Youth refs should emulate Willy Wonka, not Pierluigi Collina

With this summer being the 50th anniversary of the movie “Willy Wonka and the Chocolate Factory,” we repost this article by Randy Vogt on why youth soccer refs should emulate Wonka:

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Officiating professional soccer is definitely not for the faint of heart. This is not surprising as people’s livelihoods are based on the results.

Officiating youth soccer is sometimes not for the faint-hearted either. The majority of youth soccer referees quit within their first two years with verbal abuse by kids’ parents being the No. 1 reason for quitting.

New and relatively new refs are trained by the best and brightest referees, many who officiated professional games. They are often many years removed from the girls under-7 or boys under-9 games that inexperienced officials referee when starting out. Unfortunately, this often shows in the clinics as new referees are taught that they are “judge, jury and executioner” when officiating a game.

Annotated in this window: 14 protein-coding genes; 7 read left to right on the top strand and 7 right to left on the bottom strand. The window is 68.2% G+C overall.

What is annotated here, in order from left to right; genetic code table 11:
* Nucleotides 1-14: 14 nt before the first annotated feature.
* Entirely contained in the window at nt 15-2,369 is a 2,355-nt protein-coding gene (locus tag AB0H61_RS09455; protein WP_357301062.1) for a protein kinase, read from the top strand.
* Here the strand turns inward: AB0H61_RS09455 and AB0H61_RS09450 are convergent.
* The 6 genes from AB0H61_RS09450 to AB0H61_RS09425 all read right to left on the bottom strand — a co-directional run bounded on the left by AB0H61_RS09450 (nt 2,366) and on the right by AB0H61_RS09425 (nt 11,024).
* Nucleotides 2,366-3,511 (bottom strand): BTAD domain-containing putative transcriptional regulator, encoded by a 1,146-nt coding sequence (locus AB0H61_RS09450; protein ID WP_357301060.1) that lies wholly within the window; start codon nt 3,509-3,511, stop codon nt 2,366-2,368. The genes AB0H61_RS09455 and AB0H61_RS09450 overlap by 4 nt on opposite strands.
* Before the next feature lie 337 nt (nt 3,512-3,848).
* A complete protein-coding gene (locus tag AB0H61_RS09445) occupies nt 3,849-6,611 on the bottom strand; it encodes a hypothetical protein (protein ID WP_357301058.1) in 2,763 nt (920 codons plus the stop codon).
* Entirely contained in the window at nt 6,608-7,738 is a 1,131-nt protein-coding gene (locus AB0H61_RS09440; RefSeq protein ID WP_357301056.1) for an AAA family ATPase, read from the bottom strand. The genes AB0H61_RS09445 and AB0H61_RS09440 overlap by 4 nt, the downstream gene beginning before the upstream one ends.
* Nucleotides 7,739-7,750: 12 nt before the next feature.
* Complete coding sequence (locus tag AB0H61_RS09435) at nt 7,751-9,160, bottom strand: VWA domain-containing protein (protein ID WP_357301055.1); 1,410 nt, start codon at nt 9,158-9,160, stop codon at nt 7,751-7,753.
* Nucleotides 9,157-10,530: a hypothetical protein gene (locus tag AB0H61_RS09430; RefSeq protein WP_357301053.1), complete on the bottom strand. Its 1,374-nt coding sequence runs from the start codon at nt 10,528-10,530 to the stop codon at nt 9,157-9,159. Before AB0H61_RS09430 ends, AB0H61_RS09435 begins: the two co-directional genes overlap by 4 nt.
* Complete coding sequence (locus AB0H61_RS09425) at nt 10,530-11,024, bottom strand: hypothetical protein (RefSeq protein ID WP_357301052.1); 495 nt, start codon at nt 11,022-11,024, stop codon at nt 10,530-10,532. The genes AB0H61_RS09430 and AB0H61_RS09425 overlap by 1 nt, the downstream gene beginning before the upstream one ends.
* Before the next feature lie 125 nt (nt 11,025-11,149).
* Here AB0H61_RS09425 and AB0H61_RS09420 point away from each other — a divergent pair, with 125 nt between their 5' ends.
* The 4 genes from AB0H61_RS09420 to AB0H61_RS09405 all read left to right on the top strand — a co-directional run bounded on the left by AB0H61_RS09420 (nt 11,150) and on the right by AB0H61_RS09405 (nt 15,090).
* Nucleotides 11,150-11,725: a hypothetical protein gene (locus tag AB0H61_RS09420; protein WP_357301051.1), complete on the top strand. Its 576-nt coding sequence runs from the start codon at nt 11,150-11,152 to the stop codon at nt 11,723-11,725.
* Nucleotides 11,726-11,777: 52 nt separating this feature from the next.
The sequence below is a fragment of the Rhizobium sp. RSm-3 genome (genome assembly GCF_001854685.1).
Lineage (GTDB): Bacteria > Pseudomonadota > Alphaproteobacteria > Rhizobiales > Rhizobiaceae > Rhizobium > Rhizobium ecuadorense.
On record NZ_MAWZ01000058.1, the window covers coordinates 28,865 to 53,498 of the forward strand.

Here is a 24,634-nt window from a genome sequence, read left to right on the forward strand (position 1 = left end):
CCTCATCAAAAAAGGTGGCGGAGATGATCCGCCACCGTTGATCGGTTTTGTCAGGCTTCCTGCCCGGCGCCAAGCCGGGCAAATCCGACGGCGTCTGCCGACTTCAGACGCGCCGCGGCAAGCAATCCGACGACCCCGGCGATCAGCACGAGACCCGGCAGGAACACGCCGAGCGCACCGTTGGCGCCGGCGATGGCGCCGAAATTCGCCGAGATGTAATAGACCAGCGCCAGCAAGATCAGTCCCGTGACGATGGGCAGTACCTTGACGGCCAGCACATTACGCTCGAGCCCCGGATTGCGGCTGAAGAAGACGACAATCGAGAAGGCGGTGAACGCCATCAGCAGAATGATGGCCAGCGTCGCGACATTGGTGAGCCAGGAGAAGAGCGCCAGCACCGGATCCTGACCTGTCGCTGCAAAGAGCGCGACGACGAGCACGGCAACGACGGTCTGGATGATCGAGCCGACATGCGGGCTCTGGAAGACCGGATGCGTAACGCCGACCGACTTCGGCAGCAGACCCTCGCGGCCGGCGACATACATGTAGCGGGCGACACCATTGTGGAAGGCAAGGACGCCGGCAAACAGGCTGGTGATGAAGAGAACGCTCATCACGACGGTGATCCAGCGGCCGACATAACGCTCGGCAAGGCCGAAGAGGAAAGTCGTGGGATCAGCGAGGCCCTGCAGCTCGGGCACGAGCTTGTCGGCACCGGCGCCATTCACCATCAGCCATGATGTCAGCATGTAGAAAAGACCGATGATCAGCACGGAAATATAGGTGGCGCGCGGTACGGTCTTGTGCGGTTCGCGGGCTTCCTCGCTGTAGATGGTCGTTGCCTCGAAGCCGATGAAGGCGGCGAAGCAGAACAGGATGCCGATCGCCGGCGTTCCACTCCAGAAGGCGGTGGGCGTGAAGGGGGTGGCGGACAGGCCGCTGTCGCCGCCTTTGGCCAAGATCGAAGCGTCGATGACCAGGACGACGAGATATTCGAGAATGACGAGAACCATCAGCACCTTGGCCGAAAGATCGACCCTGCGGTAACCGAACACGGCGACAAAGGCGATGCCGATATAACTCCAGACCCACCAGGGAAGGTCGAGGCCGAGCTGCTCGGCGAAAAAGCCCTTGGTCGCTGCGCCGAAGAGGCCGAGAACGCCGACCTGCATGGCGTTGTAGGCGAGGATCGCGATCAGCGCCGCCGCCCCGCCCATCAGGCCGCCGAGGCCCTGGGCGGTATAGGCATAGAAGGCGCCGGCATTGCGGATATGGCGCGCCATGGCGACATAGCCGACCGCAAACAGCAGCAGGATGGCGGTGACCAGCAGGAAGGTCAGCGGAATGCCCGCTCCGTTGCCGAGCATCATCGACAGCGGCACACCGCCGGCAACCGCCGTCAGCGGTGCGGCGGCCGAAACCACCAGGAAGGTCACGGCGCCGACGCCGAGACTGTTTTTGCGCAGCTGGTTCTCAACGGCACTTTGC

The emphasis in clinics for professional referees is correctly on enforcement but it’s a mistake to emphasize that for youth soccer referee clinics as the games are so different. On the youth level, the emphasis needs to be on compassion.

Yet when was the last time you thought of “referee” and “compassion” in the same sentence? Youth soccer refs are taught to be the next Pierluigi Collina, the bald ref from Italy who officiated the 2002 World Cup final and is considered the best referee of the past generation. Being Signor Collina is a noble yet unrealistic goal, when youth referees should strive for something within their grasp by being more like Willy Wonka instead.

In the games that referees start out with, the young players are thrilled to be running around with their friends. The parents, who can terrorize new refs, are happy when their kids are having fun and they see a smiling, hard-working referee. If the ref could briefly explain the decisions that the adults do not comprehend, all the better.

Referees need to treat coaches, players and their parents as allies unless they clearly indicate otherwise. It’s important for refs to know and enforce the rules but equally important is the knowledge how the rules should be applied to the age and skill level being played.

Rule 18, common sense, applies as much to youth soccer games as Laws 1 to 17 combined. Kids say the darndest things on the soccer field, such as when I signaled and said “Corner kick” during a boys U-8 game as the ball went over the goal line and the forward asked, “For which team?”

Referees should take the attitude that they are being given the privilege to officiate that day. After all, you meet new people, have an opportunity to make a positive difference in other people’s lives, get exercise and, hopefully, have fun, all while earning a little money.